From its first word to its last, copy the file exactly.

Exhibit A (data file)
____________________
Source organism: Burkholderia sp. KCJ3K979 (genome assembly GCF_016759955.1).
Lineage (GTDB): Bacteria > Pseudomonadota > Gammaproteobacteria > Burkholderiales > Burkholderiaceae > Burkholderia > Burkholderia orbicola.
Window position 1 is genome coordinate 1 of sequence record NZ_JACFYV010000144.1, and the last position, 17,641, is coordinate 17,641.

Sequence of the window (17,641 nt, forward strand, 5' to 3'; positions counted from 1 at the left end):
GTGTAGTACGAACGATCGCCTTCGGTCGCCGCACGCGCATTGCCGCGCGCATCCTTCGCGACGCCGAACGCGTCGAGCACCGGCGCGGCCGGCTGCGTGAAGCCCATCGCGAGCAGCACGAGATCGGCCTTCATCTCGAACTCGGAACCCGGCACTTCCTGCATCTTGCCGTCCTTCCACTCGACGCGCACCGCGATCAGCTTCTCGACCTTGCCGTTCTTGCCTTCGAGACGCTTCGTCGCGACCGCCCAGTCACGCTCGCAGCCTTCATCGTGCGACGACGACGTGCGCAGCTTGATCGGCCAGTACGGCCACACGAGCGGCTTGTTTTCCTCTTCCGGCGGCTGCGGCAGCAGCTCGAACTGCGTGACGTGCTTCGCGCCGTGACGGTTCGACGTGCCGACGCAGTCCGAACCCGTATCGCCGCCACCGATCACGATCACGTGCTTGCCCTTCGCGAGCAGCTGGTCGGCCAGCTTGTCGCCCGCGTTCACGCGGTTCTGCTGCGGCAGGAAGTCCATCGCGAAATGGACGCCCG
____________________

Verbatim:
Source organism: Burkholderia sp. KCJ3K979 (genome assembly GCF_016759955.1).
Lineage (GTDB): Bacteria > Pseudomonadota > Gammaproteobacteria > Burkholderiales > Burkholderiaceae > Burkholderia > Burkholderia orbicola.
Window position 1 is genome coordinate 1 of sequence record NZ_JACFYV010000144.1, and the last position, 17,641, is coordinate 17,641.

Sequence of the window (17,641 nt, forward strand, 5' to 3'; positions counted from 1 at the left end):
GTGTAGTACGAACGATCGCCTTCGGTCGCCGCACGCGCATTGCCGCGCGCATCCTTCGCGACGCCGAACGCGTCGAGCACCGGCGCGGCCGGCTGCGTGAAGCCCATCGCGAGCAGCACGAGATCGGCCTTCATCTCGAACTCGGAACCCGGCACTTCCTGCATCTTGCCGTCCTTCCACTCGACGCGCACCGCGATCAGCTTCTCGACCTTGCCGTTCTTGCCTTCGAGACGCTTCGTCGCGACCGCCCAGTCACGCTCGCAGCCTTCATCGTGCGACGACGACGTGCGCAGCTTGATCGGCCAGTACGGCCACACGAGCGGCTTGTTTTCCTCTTCCGGCGGCTGCGGCAGCAGCTCGAACTGCGTGACGTGCTTCGCGCCGTGACGGTTCGACGTGCCGACGCAGTCCGAACCCGTATCGCCGCCACCGATCACGATCACGTGCTTGCCCTTCGCGAGCAGCTGGTCGGCCAGCTTGTCGCCCGCGTTCACGCGGTTCTGCTGCGGCAGGAAGTCCATCGCGAAATGGACGCCCG